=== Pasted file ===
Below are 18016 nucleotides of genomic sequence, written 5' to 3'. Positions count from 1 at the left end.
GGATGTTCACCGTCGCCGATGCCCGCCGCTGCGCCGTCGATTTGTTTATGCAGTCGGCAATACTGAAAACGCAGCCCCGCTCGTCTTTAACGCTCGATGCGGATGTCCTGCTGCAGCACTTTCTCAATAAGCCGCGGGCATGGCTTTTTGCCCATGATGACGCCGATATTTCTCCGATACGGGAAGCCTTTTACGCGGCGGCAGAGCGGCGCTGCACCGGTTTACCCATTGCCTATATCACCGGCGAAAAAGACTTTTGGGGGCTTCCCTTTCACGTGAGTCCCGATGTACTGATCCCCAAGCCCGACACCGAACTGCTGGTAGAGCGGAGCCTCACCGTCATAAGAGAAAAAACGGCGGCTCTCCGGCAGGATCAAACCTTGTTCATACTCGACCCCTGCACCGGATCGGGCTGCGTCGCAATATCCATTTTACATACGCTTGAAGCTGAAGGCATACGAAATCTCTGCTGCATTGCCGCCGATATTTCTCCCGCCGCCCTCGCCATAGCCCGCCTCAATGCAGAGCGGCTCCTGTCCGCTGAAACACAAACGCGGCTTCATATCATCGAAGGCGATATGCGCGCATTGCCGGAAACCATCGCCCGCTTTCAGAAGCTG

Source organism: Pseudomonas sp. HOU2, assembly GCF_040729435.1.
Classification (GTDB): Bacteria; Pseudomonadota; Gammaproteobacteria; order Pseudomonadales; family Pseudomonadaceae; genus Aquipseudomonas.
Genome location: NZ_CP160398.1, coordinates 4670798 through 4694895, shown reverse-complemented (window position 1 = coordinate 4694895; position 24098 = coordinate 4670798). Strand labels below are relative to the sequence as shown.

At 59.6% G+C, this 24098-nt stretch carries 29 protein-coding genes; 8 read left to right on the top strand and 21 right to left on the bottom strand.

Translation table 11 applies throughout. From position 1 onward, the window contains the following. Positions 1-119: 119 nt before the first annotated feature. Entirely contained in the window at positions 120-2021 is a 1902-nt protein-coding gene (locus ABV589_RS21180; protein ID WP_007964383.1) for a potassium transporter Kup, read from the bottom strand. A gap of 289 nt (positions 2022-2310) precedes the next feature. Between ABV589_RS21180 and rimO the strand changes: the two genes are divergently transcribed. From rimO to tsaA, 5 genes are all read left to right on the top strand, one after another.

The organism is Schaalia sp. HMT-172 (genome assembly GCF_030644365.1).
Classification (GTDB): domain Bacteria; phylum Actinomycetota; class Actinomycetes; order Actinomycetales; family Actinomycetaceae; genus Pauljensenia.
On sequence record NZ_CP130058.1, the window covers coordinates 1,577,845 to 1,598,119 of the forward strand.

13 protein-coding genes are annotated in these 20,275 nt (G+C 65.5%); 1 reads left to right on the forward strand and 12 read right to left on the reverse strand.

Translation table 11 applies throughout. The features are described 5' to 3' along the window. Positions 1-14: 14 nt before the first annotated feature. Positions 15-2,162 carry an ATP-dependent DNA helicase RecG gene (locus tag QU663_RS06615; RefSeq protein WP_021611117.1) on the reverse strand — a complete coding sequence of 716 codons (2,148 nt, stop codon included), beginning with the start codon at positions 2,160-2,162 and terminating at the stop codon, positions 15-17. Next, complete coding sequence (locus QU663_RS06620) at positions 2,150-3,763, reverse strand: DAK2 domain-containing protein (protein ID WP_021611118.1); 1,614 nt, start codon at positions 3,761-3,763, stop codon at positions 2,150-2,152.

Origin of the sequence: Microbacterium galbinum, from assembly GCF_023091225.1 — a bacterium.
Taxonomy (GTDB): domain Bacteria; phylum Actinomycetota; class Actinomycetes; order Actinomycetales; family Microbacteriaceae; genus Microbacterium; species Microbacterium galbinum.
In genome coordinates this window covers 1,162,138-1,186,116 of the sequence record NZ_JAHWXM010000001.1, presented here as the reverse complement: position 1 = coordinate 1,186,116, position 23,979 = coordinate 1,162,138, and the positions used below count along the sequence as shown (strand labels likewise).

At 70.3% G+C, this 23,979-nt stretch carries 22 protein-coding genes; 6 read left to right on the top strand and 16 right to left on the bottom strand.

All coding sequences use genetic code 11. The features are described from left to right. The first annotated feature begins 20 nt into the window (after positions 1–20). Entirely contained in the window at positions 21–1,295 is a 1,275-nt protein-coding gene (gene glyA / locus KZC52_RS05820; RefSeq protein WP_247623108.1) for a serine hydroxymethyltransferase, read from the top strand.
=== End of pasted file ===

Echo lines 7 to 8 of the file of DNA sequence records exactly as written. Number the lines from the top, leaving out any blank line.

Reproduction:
Translation table 11 applies throughout. From position 1 onward, the window contains the following. Positions 1-119: 119 nt before the first annotated feature. Entirely contained in the window at positions 120-2021 is a 1902-nt protein-coding gene (locus ABV589_RS21180; protein ID WP_007964383.1) for a potassium transporter Kup, read from the bottom strand. A gap of 289 nt (positions 2022-2310) precedes the next feature. Between ABV589_RS21180 and rimO the strand changes: the two genes are divergently transcribed. From rimO to tsaA, 5 genes are all read left to right on the top strand, one after another.

The organism is Schaalia sp. HMT-172 (genome assembly GCF_030644365.1).